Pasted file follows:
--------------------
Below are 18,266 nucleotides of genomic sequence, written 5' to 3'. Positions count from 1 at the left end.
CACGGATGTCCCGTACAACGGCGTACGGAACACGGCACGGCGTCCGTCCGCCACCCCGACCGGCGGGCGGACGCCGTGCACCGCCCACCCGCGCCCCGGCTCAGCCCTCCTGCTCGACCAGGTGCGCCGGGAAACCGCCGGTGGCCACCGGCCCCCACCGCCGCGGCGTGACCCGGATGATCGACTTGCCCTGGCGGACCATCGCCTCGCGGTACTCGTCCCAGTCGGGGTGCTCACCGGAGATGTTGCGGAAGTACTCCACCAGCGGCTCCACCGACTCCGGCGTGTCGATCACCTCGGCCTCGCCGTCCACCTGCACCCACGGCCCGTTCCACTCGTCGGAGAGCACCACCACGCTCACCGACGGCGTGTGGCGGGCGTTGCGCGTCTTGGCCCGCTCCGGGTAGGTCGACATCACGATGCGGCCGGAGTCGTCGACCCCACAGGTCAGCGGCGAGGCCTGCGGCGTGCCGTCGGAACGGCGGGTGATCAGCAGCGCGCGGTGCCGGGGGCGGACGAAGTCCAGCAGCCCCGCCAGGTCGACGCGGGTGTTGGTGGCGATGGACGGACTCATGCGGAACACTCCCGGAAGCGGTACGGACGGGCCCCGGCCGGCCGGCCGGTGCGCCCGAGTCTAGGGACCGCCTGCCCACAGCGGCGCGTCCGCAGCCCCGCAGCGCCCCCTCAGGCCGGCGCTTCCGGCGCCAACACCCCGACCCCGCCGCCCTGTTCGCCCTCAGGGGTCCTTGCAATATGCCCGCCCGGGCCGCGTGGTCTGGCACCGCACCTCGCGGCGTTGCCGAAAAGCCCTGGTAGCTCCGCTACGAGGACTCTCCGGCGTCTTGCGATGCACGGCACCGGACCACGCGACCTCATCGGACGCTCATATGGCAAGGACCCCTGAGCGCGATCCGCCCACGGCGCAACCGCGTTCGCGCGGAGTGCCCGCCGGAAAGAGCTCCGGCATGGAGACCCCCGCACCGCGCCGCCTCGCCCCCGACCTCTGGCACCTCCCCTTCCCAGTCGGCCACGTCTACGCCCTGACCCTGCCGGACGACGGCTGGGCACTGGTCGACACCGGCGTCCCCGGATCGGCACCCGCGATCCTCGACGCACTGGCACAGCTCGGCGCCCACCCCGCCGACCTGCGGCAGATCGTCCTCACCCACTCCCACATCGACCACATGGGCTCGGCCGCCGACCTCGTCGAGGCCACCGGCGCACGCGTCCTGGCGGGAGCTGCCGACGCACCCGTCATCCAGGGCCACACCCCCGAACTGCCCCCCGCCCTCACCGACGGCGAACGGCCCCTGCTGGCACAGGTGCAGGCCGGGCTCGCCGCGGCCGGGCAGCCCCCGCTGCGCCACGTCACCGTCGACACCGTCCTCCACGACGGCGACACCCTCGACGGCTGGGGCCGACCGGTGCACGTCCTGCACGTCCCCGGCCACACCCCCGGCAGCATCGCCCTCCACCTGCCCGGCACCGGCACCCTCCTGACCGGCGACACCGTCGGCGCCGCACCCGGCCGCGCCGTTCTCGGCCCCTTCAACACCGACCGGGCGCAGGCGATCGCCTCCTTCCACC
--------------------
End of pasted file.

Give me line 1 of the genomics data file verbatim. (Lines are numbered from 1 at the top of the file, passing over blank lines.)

Below are 18,266 nucleotides of genomic sequence, written 5' to 3'. Positions count from 1 at the left end.